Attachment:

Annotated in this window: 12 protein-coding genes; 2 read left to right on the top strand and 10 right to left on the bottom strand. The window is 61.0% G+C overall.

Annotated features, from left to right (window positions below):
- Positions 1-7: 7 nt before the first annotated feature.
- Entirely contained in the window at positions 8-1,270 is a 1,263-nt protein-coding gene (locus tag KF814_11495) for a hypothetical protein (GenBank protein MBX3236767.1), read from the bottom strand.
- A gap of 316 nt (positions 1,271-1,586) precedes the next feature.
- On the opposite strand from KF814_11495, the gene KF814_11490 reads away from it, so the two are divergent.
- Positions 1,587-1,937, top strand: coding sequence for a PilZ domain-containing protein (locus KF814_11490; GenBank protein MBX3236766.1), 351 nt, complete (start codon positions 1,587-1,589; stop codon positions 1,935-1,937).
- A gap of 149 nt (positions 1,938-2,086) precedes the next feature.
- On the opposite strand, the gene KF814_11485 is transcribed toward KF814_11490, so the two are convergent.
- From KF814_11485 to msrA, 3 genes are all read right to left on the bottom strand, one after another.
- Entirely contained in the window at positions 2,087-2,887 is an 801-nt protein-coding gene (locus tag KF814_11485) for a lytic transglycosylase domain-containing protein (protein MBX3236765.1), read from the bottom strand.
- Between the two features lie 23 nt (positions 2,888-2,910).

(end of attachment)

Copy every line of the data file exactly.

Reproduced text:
Annotated in this window: 12 protein-coding genes; 2 read left to right on the top strand and 10 right to left on the bottom strand. The window is 61.0% G+C overall.

Annotated features, from left to right (window positions below):
- Positions 1-7: 7 nt before the first annotated feature.
- Entirely contained in the window at positions 8-1,270 is a 1,263-nt protein-coding gene (locus tag KF814_11495) for a hypothetical protein (GenBank protein MBX3236767.1), read from the bottom strand.
- A gap of 316 nt (positions 1,271-1,586) precedes the next feature.
- On the opposite strand from KF814_11495, the gene KF814_11490 reads away from it, so the two are divergent.
- Positions 1,587-1,937, top strand: coding sequence for a PilZ domain-containing protein (locus KF814_11490; GenBank protein MBX3236766.1), 351 nt, complete (start codon positions 1,587-1,589; stop codon positions 1,935-1,937).
- A gap of 149 nt (positions 1,938-2,086) precedes the next feature.
- On the opposite strand, the gene KF814_11485 is transcribed toward KF814_11490, so the two are convergent.
- From KF814_11485 to msrA, 3 genes are all read right to left on the bottom strand, one after another.
- Entirely contained in the window at positions 2,087-2,887 is an 801-nt protein-coding gene (locus tag KF814_11485) for a lytic transglycosylase domain-containing protein (protein MBX3236765.1), read from the bottom strand.
- Between the two features lie 23 nt (positions 2,888-2,910).